Kristi Cervantez was in the best shape of her life.
She was in her mid-40s and feeling great. She’d been eating right and getting plenty of exercise. In fact, she’d lost 20 pounds as she was training for a half-marathon.
On Easter Sunday at her home in Solon, Iowa, Kristi sat down to do some paperwork. Soon however, she felt a searing pain in her chest and left arm and a tingling feeling in her legs.
Kristi thought perhaps the pain was an allergic reaction to a prescription medication she’d recently begun taking after seeing her doctor for joint pain.
But when Kristi began sweating profusely and hyperventilating, her husband called 911.
“Of course, I was thinking this can’t possibly be,” Kristi says. “I’m in great shape. I’m too young.”
Even in the ambulance on the way to University of Iowa Hospitals and Clinics, Kristi was dismissive of her symptoms, reminding herself that she’d never been healthier. She remembers feeling slightly embarrassed at the sound of the ambulance siren.
Then Kristi lost consciousness.
“I was thinking, I’ll take a nap,” she says. “The next thing I knew, they were in my face and yelling, ‘Kristi, tell me your name!’”
Kristi would later learn that she’d experienced an abnormal, potentially fatal, heart rhythm in the ambulance. The emergency medical team revived her en route to the hospital.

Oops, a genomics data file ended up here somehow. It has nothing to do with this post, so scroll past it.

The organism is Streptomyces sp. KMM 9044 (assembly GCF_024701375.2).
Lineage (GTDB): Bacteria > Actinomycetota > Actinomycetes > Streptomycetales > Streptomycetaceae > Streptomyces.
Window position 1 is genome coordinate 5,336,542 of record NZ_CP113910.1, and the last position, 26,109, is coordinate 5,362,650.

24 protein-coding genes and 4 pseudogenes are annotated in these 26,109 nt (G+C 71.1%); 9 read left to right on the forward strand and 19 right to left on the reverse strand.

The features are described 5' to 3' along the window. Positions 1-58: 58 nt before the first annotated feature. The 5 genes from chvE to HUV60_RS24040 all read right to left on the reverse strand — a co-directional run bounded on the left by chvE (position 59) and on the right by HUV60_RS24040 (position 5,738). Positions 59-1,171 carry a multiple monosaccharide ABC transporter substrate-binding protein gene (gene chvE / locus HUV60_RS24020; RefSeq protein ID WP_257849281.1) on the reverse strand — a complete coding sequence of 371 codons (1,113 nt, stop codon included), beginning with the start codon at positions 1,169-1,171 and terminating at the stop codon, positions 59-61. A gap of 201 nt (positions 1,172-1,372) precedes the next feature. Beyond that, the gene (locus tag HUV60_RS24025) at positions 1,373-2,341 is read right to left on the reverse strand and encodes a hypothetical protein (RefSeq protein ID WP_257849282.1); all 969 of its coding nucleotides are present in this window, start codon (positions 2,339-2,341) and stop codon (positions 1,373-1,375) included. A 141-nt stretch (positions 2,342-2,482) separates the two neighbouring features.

When Kristi woke up two-and-a-half hours later, doctors told her it was a heart attack. Moreover, she had undergone a heart procedure and received two stents to help restore blood flow to her heart. Kristi’s doctors believe she had a spontaneous coronary artery dissection—a tear in a coronary artery, one of the main blood vessels that carry oxygen-rich blood to the heart. This tear in the artery forms a “flap” that blocks blood flow. It’s not clear what causes coronary artery dissection—it’s a rare, sometimes fatal, condition that occurs most often in young, athletic females.
Following the procedure, Kristi’s family and friends offered their support and assistance. Kristi’s parents stayed for a couple of weeks, and her sister completed the half-marathon they’d been planning to run together.
“She called me on her cell phone and we were ‘together’ as she crossed the finish line,” Kristi says.
Today, Kristi takes daily medications to help prevent future heart problems, and she hasn’t let her heart condition hold her back. Kristi may never get to run a half-marathon, but she’s jogging again, and she continues to set a good example for her husband and two teenage daughters by maintaining a healthy diet and lifestyle.
Kristi’s story is a clear reminder that a heart attack can affect anyone at any time. Fortunately, she didn’t hesitate when her symptoms began. Calling 911—rather than having her husband drive her to the hospital—likely saved her life.
“I still can hardly believe it happened. I am just thankful to be alive,” Kristi says. “I want all women to be aware that if this can happen to me, it can happen to anyone.”
University of Iowa Heart and Vascular Center is the proud
Eastern Iowa sponsor of the American Heart Association.